Seek Out the Truth in L’Avventura

A missing woman, a dark mystery that broods and builds into a tempestuous relationship, a painstaking process of turning the big screen into a canvas.
By  · Published on February 9th, 2009

Every week, Film School Rejects presents a movie that was made before you were born and tells you why you should like it. This week, Old Ass Movies presents:

L’Avventura (1960)

You’re never going to get a straight answer about L’Avventura. Not from the story itself. Not from the critical response. Not from its audiences. It’s something you have to see for yourself – preferably alone in a dark room – and to form your own opinion about.

Directed by Michelangelo Antonioni, it is an incredible escape, formed purely by composition of images, in a modern time where most director’s aim the camera haphazardly at the actors and call ‘action!’ This statement, of course might offend some fans of the film who claim the central feature of the film is character development. Still others will claim story – making an argument that the initial mystery that drives the plot being left behind is a brilliant plot device that presents itself as a gamble that pays off in serious dividends. They may all be right.

Anna (Lea Massari) and Claudia (played brilliantly by Monica Vitti who would use the film as a launch pad for international fame) are on a yachting trip with several other wealthy, ennui-prone members of society when Anna goes missing, vanishing without a trace. From that starting point, the film bonds Claudia with Sandro (Gabrielle Ferzetti) as they begin a tumultuous romantic relationship, slowly backing away from the mystery of the disappearance while maintaining a believable emotional environment. We may have left Anna behind, but Claudia never forgets that. The rest of the film focuses on the dischord between the two lovers that leads to one of the best scenes in film history.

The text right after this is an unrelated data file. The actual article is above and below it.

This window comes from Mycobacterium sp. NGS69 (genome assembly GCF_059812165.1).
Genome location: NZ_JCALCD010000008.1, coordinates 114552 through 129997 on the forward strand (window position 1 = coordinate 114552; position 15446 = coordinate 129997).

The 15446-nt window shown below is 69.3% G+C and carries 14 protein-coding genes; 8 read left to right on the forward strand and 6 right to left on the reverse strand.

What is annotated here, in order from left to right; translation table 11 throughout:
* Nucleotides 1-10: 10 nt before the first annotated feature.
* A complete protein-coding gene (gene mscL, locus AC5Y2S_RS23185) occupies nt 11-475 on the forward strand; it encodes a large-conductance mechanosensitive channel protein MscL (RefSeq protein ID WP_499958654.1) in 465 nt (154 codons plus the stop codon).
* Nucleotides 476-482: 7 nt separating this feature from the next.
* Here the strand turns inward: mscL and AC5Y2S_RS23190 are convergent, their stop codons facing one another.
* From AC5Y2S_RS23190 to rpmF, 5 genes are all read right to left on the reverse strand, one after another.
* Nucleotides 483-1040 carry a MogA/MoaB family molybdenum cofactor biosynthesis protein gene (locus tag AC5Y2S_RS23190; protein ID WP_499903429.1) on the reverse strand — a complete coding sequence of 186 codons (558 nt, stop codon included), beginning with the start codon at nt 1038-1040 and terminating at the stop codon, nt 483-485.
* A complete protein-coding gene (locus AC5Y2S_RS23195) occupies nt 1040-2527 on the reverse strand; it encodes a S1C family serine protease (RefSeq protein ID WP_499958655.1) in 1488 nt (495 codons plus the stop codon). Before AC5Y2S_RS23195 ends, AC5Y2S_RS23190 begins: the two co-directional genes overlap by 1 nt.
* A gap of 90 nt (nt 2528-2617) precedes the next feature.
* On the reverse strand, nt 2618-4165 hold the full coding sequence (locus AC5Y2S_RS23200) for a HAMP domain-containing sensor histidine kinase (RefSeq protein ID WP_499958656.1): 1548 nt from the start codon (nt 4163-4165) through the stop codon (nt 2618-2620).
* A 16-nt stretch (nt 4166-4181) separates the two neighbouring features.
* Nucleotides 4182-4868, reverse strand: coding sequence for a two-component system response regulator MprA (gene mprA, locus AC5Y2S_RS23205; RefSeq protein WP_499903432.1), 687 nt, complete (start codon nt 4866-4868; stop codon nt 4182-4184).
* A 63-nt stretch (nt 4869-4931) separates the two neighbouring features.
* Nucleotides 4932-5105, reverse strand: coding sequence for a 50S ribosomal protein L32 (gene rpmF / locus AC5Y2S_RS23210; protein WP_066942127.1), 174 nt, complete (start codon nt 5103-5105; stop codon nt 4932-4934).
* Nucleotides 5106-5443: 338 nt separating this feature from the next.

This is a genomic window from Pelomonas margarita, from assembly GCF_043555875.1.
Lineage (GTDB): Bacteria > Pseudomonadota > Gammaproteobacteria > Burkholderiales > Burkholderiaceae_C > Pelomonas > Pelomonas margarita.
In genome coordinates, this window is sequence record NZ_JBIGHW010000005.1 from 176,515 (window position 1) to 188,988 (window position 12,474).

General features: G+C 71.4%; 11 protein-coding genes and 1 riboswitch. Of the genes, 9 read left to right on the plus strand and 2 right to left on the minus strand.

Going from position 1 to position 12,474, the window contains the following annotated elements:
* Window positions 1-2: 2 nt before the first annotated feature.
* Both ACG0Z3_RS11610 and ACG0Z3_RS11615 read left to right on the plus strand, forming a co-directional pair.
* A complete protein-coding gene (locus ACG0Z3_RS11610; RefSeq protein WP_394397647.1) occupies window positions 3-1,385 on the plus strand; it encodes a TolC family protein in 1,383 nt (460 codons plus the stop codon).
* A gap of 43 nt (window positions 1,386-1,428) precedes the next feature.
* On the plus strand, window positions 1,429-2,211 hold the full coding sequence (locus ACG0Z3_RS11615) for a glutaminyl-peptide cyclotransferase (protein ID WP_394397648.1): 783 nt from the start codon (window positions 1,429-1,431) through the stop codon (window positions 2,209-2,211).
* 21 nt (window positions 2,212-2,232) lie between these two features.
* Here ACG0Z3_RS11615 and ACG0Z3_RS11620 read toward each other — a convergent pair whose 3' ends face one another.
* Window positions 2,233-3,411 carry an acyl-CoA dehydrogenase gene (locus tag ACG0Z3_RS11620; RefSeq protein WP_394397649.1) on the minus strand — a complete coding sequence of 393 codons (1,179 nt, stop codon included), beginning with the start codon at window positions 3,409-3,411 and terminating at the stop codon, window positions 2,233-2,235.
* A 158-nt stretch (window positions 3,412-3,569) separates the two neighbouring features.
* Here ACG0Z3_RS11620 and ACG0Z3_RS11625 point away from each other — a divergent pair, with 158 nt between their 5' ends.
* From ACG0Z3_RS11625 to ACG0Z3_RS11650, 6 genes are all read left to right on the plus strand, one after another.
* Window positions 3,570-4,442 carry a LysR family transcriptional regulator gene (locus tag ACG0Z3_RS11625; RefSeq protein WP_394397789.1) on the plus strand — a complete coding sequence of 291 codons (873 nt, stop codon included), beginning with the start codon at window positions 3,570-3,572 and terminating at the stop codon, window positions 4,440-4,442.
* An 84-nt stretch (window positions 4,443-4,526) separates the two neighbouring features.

If you’ve ever hoped for the fusion between classic visual art and film, the last scene of L’Avventura is one of the most beautiful things you’ll ever get the pleasure to lay on your eyes. Two characters with nothing more to say to each other display all the emotions that are left, the imagery of the scene bolstering each of them in different ways. A broken-down wall. The giant majesty of Mount Aetna standing proud, an earth’s worth of pressure growing beneath the surface.

Still, the film is one of those that either resonates strongly with audiences instantly or demands a second viewing. Those who don’t give it that second chance will miss out, as Antonioni’s creation tends to penetrate by that repeat screening. In fact, the film was a laughing stock at Cannes when it premiered, and in all fairness it’s a fairly challenging art piece, but going the extra mile and choosing to restart it will be an open door to its sheer, unadulterated brilliance and beauty.

If you need a stronger warning: this is a black and white, Italian film from 1960 that uses no CGI and features absolutely no shape-shifting robots. It is, however, a testament to the scope of what the art and craft of filmmaking. The metaphor’s are not oblique. The characters are vile and bored, but not boring, and you end up either caring about them or caring that they’re served with a sense of justice by the end credits. It’s no easy by any stretch of the imagination, but that’s why the second viewing is needed – if you feel open to investing that sort of amount of time to discover something truly amazing, L’Avventura won’t disappoint.

If nothing else, this film is an important reminder that the camera is king in the art of film. The scoring is breathtaking, but there is no doubt that Antonioni and cinematographer Aldo Scavarda take the patience of an obsessive painter, creating something from an empty canvas. As an experiment, if you’ve already seen the film, try watching it with the sound off, and you’ll most likely get an even better appreciation.

Editor’s Note: Normally Old Ass Movies appears on Sundays, but this week it’s showing up on Monday for the very special reason that I didn’t write it on time.

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